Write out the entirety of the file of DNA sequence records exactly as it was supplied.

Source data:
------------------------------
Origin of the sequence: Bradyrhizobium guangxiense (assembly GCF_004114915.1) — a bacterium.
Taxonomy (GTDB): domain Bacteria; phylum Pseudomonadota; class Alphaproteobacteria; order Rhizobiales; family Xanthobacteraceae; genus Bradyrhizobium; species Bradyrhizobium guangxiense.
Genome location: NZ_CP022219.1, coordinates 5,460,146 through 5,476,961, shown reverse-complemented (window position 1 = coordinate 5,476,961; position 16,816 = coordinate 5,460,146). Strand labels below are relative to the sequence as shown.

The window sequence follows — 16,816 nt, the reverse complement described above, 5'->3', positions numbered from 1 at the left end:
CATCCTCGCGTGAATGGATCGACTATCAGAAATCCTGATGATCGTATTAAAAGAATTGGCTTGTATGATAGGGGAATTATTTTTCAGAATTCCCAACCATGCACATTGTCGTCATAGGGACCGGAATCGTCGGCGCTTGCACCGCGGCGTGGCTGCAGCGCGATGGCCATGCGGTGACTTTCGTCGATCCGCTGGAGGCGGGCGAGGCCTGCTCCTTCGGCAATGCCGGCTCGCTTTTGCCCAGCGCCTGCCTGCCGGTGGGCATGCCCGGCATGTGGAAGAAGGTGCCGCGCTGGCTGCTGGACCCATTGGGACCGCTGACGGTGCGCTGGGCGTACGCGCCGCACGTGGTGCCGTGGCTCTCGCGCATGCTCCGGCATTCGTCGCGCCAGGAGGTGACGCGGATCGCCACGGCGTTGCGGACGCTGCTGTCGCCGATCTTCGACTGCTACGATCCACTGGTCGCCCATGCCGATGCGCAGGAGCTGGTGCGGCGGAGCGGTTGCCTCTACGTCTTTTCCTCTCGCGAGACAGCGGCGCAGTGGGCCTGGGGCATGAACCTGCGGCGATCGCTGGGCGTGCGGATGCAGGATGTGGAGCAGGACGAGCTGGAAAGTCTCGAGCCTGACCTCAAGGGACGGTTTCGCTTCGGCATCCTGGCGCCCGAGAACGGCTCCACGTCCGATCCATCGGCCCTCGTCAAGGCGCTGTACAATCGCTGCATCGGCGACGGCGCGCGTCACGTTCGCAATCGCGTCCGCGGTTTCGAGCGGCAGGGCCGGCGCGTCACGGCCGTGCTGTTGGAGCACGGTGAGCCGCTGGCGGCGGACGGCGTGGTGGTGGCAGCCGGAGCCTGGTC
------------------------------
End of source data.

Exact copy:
Origin of the sequence: Bradyrhizobium guangxiense (assembly GCF_004114915.1) — a bacterium.
Taxonomy (GTDB): domain Bacteria; phylum Pseudomonadota; class Alphaproteobacteria; order Rhizobiales; family Xanthobacteraceae; genus Bradyrhizobium; species Bradyrhizobium guangxiense.
Genome location: NZ_CP022219.1, coordinates 5,460,146 through 5,476,961, shown reverse-complemented (window position 1 = coordinate 5,476,961; position 16,816 = coordinate 5,460,146). Strand labels below are relative to the sequence as shown.

The window sequence follows — 16,816 nt, the reverse complement described above, 5'->3', positions numbered from 1 at the left end:
CATCCTCGCGTGAATGGATCGACTATCAGAAATCCTGATGATCGTATTAAAAGAATTGGCTTGTATGATAGGGGAATTATTTTTCAGAATTCCCAACCATGCACATTGTCGTCATAGGGACCGGAATCGTCGGCGCTTGCACCGCGGCGTGGCTGCAGCGCGATGGCCATGCGGTGACTTTCGTCGATCCGCTGGAGGCGGGCGAGGCCTGCTCCTTCGGCAATGCCGGCTCGCTTTTGCCCAGCGCCTGCCTGCCGGTGGGCATGCCCGGCATGTGGAAGAAGGTGCCGCGCTGGCTGCTGGACCCATTGGGACCGCTGACGGTGCGCTGGGCGTACGCGCCGCACGTGGTGCCGTGGCTCTCGCGCATGCTCCGGCATTCGTCGCGCCAGGAGGTGACGCGGATCGCCACGGCGTTGCGGACGCTGCTGTCGCCGATCTTCGACTGCTACGATCCACTGGTCGCCCATGCCGATGCGCAGGAGCTGGTGCGGCGGAGCGGTTGCCTCTACGTCTTTTCCTCTCGCGAGACAGCGGCGCAGTGGGCCTGGGGCATGAACCTGCGGCGATCGCTGGGCGTGCGGATGCAGGATGTGGAGCAGGACGAGCTGGAAAGTCTCGAGCCTGACCTCAAGGGACGGTTTCGCTTCGGCATCCTGGCGCCCGAGAACGGCTCCACGTCCGATCCATCGGCCCTCGTCAAGGCGCTGTACAATCGCTGCATCGGCGACGGCGCGCGTCACGTTCGCAATCGCGTCCGCGGTTTCGAGCGGCAGGGCCGGCGCGTCACGGCCGTGCTGTTGGAGCACGGTGAGCCGCTGGCGGCGGACGGCGTGGTGGTGGCAGCCGGAGCCTGGTC